Tag Archives: Process simulation

Reducing and Controlling The Hydrocarbon Emissions From Rich Amine Regenerator Units (Published)

Natural gas has been the most popular fossil fuel in recent years, and the demand for it has been dramatic. In fact, natural gas possesses several useful features: it has a high heating value, it can be utilised as a raw material in several petrochemical industries and it is a cheap fuel source. However, raw natural gas usually contains a variety of non-hydrocarbon components, e.g., acid gases, helium, nitrogen and mercury. Raw natural gas sources with large amounts of acid gases are known as sour gas. Sour gases should be treated and sweetened to meet natural gas pipeline specifications and sale contracts. The amine gas sweetening process is widely utilised in the gas industry, either to reduce or to remove acid gases from sour natural gas streams. Indeed, amine gas sweetening has several advantages over other sweetening processes; it is more economical than other processes, and it operates continuously. Indeed, the global hydrocarbon emissions from the oil and gas industries have been dramatic. Moreover, methane, ethane and propane may be the most obvious gases that are emitted by the natural gas industry. In many cases, these emissions occur from gas processing units, e.g., gas sweetening and gas dehydration processes. In fact, these hydrocarbon gas emissions contribute to global warming and environmental pollution. Moreover, hydrocarbon emissions lead to huge losses of precious hydrocarbons every hour. Therefore, this study aims to study the effects of the solvent circulation rate on the hydrocarbon carryover from the amine gas sweetening using Aspen HYSYS software. The study also used a Murban gas stream in the simulation process because it is loaded with a high concentration of acid gases. The study determined that the amine circulation rate may have significant effects on the hydrocarbon losses during the sweetening process. Moreover, the study also recommended several methods to reduce this effect and the emission, e.g., balancing the amine circulation rate with both the sweetening efficiency and the hydrocarbon emissions.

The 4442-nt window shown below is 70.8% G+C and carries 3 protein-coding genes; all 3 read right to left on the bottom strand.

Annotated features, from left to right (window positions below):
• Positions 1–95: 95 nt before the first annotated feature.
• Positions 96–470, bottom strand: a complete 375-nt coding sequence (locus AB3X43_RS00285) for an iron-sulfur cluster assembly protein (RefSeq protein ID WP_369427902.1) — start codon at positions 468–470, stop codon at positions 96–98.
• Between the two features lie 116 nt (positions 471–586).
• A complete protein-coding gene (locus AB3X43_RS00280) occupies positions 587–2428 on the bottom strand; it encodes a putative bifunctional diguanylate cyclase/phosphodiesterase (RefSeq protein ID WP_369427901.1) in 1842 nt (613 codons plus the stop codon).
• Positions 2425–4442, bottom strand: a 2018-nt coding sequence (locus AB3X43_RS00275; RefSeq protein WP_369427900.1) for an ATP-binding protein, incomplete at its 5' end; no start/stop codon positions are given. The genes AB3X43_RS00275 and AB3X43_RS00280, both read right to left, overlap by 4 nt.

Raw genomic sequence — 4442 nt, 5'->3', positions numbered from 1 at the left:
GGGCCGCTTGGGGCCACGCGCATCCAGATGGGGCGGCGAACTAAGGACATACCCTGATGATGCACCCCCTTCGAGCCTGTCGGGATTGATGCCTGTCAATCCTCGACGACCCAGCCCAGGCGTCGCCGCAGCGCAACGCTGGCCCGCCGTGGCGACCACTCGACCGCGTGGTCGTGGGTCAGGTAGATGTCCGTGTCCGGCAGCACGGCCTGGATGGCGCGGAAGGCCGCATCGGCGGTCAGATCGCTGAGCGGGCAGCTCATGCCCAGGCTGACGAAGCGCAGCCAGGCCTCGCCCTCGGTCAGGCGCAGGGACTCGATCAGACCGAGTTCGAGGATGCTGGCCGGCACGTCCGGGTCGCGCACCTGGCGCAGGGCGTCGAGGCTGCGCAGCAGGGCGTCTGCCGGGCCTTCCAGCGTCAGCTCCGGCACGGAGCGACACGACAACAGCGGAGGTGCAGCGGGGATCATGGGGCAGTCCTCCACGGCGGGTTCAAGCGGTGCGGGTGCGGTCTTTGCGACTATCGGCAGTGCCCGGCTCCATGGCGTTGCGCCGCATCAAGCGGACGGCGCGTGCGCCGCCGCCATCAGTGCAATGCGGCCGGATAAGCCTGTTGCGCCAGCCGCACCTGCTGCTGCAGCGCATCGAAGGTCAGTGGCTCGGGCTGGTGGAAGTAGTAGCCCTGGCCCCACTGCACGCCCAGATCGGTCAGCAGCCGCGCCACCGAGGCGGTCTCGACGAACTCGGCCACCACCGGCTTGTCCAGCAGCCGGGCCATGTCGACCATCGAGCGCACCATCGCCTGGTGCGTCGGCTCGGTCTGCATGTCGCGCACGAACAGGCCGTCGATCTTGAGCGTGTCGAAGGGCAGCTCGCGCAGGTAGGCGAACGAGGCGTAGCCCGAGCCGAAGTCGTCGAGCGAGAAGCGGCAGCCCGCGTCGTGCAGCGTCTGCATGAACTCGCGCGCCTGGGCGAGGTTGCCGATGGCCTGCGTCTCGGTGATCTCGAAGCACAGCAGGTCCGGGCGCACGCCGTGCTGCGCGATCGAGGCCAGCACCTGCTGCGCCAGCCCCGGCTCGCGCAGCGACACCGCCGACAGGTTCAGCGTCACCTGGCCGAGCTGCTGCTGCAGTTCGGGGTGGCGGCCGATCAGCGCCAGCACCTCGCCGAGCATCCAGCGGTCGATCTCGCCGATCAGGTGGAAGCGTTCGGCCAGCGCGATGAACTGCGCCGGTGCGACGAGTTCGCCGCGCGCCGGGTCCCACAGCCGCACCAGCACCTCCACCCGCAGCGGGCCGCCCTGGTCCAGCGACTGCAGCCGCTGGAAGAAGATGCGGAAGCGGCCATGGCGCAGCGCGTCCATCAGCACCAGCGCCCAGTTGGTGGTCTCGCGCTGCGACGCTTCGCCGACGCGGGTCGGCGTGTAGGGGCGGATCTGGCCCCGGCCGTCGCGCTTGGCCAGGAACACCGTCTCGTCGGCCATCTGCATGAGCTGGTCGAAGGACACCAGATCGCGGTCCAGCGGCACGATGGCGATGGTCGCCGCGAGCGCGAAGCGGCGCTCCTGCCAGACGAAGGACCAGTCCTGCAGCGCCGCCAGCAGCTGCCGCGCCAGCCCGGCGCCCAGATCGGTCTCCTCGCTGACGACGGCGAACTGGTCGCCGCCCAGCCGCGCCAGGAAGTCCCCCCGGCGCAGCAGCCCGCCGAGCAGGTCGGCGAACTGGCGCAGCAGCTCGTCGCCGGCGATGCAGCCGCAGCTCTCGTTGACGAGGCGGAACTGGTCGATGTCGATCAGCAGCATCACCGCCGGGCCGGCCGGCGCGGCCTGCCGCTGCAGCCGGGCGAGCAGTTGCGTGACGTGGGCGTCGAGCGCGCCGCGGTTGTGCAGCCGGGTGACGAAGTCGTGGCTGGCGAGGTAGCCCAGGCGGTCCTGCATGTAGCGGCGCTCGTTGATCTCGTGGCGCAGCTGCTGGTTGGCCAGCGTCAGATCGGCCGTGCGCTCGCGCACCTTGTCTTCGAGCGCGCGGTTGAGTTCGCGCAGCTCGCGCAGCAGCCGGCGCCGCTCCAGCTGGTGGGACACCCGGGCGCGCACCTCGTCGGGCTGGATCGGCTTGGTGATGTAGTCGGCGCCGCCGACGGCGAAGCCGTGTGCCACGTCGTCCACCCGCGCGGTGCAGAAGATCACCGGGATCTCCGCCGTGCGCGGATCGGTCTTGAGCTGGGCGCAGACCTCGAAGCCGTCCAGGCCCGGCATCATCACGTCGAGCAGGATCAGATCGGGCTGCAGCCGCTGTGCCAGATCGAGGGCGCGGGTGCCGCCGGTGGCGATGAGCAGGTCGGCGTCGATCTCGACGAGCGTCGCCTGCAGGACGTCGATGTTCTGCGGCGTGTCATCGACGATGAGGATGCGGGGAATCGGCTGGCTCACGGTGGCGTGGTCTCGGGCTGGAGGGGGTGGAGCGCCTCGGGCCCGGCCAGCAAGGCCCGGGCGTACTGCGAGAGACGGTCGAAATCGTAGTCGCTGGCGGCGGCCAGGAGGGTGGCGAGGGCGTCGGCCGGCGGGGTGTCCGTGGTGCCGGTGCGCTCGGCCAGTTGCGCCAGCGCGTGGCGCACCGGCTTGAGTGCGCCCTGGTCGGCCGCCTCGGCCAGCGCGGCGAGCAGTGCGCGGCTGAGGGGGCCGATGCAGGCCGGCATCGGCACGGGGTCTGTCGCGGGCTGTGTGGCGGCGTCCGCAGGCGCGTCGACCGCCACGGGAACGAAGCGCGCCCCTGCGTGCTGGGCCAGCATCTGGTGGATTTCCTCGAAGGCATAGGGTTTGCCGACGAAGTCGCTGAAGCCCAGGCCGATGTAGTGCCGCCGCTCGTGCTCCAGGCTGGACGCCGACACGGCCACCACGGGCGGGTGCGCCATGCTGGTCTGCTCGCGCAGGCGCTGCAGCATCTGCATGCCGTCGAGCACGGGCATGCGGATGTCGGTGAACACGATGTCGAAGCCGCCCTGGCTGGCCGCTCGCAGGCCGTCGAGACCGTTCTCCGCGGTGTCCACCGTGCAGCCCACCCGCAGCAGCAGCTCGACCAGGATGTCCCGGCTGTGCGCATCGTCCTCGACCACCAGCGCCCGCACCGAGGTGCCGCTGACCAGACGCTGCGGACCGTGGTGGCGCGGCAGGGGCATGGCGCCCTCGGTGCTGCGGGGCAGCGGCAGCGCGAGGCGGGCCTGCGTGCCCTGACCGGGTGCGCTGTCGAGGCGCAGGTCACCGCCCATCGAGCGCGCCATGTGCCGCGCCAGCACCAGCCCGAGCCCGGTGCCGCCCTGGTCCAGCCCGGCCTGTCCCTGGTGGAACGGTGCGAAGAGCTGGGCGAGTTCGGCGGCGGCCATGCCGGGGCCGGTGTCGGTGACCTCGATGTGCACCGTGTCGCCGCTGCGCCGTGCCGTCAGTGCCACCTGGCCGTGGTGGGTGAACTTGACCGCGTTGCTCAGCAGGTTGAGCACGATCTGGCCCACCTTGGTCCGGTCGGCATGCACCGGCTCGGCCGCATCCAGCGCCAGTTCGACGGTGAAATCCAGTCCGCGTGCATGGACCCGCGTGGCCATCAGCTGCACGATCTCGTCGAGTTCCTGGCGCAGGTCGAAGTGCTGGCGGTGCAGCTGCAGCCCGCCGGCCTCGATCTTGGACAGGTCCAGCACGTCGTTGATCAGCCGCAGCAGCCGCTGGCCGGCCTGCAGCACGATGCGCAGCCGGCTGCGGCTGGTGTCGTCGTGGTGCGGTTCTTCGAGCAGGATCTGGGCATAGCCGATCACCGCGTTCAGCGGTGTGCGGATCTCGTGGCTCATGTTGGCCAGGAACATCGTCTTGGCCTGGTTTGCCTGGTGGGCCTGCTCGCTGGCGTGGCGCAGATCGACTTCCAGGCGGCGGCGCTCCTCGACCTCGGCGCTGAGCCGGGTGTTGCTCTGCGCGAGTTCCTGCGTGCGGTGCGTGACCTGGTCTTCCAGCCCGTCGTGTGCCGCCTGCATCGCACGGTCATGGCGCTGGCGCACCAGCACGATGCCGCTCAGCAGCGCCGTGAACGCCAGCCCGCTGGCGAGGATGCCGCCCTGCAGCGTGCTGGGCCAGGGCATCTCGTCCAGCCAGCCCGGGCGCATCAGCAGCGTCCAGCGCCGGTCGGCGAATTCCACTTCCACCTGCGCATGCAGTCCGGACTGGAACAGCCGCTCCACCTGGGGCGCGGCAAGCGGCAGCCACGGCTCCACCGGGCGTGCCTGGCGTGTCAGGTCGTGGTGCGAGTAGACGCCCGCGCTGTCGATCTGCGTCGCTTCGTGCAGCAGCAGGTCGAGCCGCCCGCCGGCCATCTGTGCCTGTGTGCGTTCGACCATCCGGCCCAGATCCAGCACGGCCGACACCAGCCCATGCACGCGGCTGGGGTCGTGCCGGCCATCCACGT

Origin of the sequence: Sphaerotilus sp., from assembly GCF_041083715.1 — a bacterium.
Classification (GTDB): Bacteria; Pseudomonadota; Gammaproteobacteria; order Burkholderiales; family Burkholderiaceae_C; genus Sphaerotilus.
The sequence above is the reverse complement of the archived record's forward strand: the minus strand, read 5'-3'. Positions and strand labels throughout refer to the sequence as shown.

Keywords: Amine circulation, Amine solution, Aspen HYSYS, Hydrocarbon emission, Murban field, Natural gas sweetening, Process optimisation, Process simulation, global warming